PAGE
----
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Palestinian leader: Bush has no credibility
Updated: 2004-04-22 16:08

US President George W. Bush has squandered Washington's credibility as a Middle East peace broker by backing Israeli Prime Minister Ariel Sharon's unilateral plan to withdraw from Palestinian territory, a senior Palestinian leader said Thursday.

``The credibility of the United States is nonsense,'' Farouk Kaddoumi told reporters on the sidelines of a meeting of Islamic countries in Malaysia.

In a major change to long-standing US policy, Bush last week backed Sharon's plan for Israel to unilaterally withdraw from some Palestinian areas while keeping parts of the West Bank.

The plan, and Bush's approval of it, outraged many Muslims who oppose unilateral action by Israel and say the scheme tears up previous UN requirements on Israel and Bush's so-called ``road map'' peace plan.

``They have deviated from the right road,'' Kaddoumi said of the Bush administration. ``They initiated and proposed the peace initiative, but now, lately, after the visit from Sharon, they have canceled all these intentions to revive the peace process.''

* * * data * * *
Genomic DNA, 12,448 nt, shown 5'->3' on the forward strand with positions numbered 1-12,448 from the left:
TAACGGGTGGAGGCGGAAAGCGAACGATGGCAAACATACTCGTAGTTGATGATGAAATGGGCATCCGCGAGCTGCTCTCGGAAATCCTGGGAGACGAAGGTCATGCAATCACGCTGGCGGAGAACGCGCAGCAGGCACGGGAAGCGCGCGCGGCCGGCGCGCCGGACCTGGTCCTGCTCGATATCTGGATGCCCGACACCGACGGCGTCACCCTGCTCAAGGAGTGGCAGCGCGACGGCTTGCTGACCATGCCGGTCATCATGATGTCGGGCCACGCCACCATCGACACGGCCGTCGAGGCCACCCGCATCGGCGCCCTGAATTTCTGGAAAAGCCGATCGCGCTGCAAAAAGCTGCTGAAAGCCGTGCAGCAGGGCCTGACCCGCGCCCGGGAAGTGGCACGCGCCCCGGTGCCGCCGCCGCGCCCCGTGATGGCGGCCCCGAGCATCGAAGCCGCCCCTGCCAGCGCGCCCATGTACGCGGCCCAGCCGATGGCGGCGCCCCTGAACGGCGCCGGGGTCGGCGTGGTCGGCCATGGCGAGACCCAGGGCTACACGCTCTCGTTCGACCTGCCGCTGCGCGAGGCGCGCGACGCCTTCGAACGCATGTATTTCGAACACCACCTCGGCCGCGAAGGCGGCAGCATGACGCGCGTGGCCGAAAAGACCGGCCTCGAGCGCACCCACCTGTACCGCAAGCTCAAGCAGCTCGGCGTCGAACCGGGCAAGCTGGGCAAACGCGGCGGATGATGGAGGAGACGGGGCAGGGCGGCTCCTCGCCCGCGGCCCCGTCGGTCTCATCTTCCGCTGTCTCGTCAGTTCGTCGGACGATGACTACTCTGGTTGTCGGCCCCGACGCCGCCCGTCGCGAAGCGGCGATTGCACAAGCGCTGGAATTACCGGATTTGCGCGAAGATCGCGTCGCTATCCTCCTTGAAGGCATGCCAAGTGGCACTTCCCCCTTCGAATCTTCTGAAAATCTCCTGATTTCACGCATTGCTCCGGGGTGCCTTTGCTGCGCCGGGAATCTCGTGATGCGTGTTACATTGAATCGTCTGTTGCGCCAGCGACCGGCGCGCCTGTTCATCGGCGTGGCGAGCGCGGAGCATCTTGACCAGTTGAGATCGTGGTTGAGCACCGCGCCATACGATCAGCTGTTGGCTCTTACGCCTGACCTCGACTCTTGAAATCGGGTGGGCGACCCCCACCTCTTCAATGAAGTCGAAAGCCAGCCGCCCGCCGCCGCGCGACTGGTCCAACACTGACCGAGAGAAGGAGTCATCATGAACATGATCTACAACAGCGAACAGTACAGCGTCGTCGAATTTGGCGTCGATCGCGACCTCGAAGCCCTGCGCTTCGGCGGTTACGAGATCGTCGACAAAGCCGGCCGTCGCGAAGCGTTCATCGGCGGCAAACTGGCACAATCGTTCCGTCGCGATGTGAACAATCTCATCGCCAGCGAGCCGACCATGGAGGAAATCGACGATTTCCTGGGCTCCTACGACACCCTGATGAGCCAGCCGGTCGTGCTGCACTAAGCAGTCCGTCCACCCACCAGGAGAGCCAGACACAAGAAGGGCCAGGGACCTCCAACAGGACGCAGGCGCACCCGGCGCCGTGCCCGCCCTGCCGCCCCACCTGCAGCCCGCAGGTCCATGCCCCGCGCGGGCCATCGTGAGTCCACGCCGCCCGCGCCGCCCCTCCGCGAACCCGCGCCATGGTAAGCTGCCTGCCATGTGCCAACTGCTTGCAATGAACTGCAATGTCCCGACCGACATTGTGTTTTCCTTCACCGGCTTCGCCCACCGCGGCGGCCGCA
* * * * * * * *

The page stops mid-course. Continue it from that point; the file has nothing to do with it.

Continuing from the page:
Thursday's meeting of about 20 members of 57-strong Organization of the Islamic Conference -- the Islamic world's largest political grouping -- was called at short notice to discuss the Sharon plan and spiraling violence in Iraq.

Malaysian Prime Minister Abdullah Ahmad Badawi, the current OIC chairman, said the plan threatened to ``literally wreck the entire peace process in the Middle East'' and said Bush's support for it was ``most unfortunate.''

In a speech opening the meeting, Abdullah called suicide bombings that kill civilians ``unjustified'' but said the ``state terrorism'' of Israel had ``even more severe consequences'' for Palestinians.

``Indeed the terror inflicted on the Palestinians by Israel is beginning to assume the characteristics of atrocities once encountered by the Jews themselves,'' said Abdullah, whose country is considered moderate and progressive among Islamic nations.

Delegates -- foreign ministers and lower-ranked officials -- are expected to adopt a strongly worded statement condemning the Sharon plan.

Officials told The Associated Press that the statement could include a call for all OIC members to impose economic sanctions on and sever diplomatic ties with Israel.

If such a move were adopted, it is unclear what effect it would have, as few Islamic countries have economic or diplomatic ties with Israel.

The statement would also denounce Israel's recent killings of two Palestinian militant leaders and demand that Israel cease extrajudicial killings, officials said.

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